Military solution of Iranian problem will harm Baku and Yerevan

26/ 04/ 2006

Moscow, (Alexei Makarkin for RIA Novosti) - Escalation of the U.S. conflict
with Iran directly affects the interests of its neighbors.

A military solution may generate serious problems for Iraq, where it took
the political forces several months to agree on the distribution of
government positions. Moreover, a Shiite has again become Prime Minister,
and the Iraqi Shiites have historical ties with their brethren in Iran.
Understandably, political risks in Afghanistan and Pakistan will markedly
grow. The states of the South Caucasus, also Iran's neighbors, will face
problems too.

The media report that the United States is hoping for Azeri cooperation -
its territory could be used as a potential bridgehead for military action
against Iran (this may or may not happen, but nevertheless is on the
agenda). Ilham Aliyev may discuss this issue during his U.S. visit this
week. The agenda may include the use of Azeri air space and airfields, and
the deployment of U.S. troops on Azeri territory.

Obviously, Baku is not very enthusiastic about this prospect. To begin with,
Azerbaijan maintains close relations with Iran. They signed a non-aggression
and cooperation treaty in 2002. Last December their representatives attended
the inauguration of the gas pipeline - under a 25 year-long bilateral
agreement, Iran will supply 80.5 million cubic m of natural gas a year.

During his recent trip to Baku, Iranian Defence Minister Mostafa
Mohammad-Najjar said: "The security of Azerbaijan is the security of Iran.
Our defence capability is your defence capability." He seemed keen to find
out the Azeri position on the eve of Aliyev's visit to the U.S. It is clear,
however, that if Azerbaijan becomes an American ally in the war against
Iran, it will itself become a target for Iranian missiles."

Moreover, Iran is the home for at least 35 million Azeris ( their number
being bigger than the population of Azerbaijan itself), many of them with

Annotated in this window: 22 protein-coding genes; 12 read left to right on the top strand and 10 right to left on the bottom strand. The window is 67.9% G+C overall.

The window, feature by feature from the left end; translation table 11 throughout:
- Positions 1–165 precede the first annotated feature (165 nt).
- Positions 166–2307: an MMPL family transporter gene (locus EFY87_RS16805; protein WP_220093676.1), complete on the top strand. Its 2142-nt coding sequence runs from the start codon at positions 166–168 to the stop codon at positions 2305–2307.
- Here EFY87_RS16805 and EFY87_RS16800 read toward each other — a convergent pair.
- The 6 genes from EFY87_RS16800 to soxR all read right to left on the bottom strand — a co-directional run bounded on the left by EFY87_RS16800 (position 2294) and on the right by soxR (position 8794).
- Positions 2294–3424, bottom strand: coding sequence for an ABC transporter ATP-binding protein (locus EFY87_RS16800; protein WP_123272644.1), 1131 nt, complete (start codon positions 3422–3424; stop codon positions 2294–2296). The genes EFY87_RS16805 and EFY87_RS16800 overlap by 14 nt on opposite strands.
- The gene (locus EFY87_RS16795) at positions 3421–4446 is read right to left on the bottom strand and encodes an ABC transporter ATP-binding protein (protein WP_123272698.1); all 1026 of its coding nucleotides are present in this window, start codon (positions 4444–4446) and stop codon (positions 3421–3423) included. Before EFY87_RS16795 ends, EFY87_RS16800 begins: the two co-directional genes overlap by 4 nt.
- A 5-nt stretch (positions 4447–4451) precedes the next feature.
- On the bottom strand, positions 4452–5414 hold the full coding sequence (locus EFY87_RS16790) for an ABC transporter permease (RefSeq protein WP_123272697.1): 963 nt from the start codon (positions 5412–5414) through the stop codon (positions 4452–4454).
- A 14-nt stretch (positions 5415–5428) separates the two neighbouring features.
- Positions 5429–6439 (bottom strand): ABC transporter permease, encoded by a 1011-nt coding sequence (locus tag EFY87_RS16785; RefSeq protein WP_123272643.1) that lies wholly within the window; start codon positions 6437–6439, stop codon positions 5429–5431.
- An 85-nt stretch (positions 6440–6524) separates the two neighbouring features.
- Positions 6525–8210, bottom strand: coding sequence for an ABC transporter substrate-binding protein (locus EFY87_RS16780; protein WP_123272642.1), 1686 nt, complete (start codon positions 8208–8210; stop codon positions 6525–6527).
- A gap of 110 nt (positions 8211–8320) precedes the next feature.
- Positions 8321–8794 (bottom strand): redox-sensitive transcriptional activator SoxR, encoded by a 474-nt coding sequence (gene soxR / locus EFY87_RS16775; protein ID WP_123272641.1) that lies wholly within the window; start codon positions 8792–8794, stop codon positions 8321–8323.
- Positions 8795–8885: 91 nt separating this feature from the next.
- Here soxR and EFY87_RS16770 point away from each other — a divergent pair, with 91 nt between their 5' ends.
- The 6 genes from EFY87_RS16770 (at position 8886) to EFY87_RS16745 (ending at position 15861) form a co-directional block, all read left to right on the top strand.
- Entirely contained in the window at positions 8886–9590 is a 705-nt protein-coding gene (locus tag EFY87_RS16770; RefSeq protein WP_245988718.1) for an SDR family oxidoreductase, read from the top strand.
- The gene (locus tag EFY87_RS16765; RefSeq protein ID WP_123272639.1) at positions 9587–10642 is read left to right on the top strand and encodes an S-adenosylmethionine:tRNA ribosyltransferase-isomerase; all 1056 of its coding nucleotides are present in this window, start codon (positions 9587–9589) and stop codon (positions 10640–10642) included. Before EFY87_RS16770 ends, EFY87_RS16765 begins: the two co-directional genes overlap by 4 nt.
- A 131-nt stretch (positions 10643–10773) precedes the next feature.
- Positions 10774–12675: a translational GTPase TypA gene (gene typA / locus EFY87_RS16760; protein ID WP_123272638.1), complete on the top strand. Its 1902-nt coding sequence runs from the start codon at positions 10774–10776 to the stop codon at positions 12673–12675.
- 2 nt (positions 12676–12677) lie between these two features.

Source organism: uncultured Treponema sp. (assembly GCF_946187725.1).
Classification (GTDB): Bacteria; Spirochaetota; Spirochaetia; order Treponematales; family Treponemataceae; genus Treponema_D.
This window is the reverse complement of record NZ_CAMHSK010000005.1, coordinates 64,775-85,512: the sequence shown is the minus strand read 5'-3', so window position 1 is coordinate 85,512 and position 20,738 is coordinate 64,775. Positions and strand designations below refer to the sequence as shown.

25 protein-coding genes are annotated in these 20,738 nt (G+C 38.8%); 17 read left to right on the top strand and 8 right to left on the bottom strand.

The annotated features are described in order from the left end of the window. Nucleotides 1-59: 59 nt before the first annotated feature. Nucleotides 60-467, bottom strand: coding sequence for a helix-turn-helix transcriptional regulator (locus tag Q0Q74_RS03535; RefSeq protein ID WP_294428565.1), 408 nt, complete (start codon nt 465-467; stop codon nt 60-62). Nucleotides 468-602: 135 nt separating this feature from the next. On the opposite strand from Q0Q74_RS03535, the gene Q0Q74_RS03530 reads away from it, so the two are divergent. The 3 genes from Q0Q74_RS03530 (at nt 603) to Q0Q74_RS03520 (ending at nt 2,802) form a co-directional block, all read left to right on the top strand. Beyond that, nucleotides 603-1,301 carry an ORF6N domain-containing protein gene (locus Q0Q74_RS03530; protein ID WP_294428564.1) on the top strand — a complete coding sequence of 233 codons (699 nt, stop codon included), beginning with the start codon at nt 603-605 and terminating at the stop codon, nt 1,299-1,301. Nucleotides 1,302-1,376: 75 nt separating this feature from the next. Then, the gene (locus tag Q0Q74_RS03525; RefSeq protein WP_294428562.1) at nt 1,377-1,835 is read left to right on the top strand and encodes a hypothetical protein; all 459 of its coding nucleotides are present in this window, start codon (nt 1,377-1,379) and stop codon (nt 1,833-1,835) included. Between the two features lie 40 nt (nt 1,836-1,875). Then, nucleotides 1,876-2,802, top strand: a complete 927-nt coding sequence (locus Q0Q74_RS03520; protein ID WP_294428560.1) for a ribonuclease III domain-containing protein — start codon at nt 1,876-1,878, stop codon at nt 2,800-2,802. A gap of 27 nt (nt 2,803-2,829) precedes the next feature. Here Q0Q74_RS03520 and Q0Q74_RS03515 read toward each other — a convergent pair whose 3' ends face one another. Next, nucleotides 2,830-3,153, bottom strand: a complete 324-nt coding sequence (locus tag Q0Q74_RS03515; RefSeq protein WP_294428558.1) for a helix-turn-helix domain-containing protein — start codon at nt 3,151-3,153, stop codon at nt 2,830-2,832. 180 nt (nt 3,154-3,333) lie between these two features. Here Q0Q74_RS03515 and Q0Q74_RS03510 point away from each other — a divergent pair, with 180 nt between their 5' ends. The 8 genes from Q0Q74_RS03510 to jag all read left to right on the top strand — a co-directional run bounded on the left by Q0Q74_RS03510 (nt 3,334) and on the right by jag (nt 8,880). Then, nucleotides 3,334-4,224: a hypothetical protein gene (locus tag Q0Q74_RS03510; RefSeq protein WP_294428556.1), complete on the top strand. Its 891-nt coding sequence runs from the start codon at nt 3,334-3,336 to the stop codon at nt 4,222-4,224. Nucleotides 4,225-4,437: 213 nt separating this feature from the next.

relatives in Azerbaijan. It is rumoured that the Americans may try and use
the ethnic factor - contradictions between the Azeri diaspora and the Tehran
regime (as Stalin tried to do in 1946). If so, the U.S. will find it hard to
do without Baku. But let's not forget that Stalin did not succeed, although
the Iranian central government was much weaker than it is now. In addition,
if hostilities break out, refugees may flood Azeri territory and create
serious problems for the Baku authorities. Finally, the Islamic
fundamentalists in Azerbaijan may use military action to enhance their
positions by espousing anti-American rhetoric.

While Baku is thinking about its position in the Iranian crisis, Armenia is
worried that it may have a negative effect on the Karabakh problem, in which
the U.S. is increasingly trying to act as a go-between. So far, the point at
issue is whether Baku will grant Karabakh the right to self-determination,
and sanction a referendum, the results of which are already clear. Only in
this case will Armenia agree to concessions, and return to Baku control over
the areas of the country (outside Karabakh), which are now occupied by its
armed formations. For the time being, Aliyev rejects the idea of a
referendum as a matter of principle - if he agrees to it, he will weaken his
position inside the country and give the opposition an excuse to lash out at
him.

Today, the Americans are emphasizing their role of an "honest broker" at the
Karabakh negotiations, and are trying to exert equal influence on either
side. But the question is if they are so interested in Azeri territory as a
bridgehead for military action against Iran, how can they "compensate" Baku
for the tremendous political risks involved?

At the very least, the U.S. could support the Azeri option of the Karabakh
settlement, which Armenia finds unacceptable. At most, Washington may look
the other way if Baku possible attempts to resolve the issue with military
force. The leader of the Armenian opposition Stepan Demirchyan said with
good reason: "The consequences of a war in Iran will be destructive for the
whole region." He added that a war in Iran would spell disaster both for
Nagorny Karabakh and Armenia.

Although unlikely, even the possibility of such a war causes concern in
Armenia and other CIS nations, which have a vested interest in peaceful
settlement of conflicts on their territory.

Thus potential U.S. military intervention in Iran may not only result in
huge casualties (part of which will be caused by Tehran's retaliation), but
also exacerbate old seats of tension, which have been almost extinguished.
In short, it could trigger a chain reaction with unpredictable consequences.


Alexei Makarkin is Deputy General Director of the Center for Political
Technologies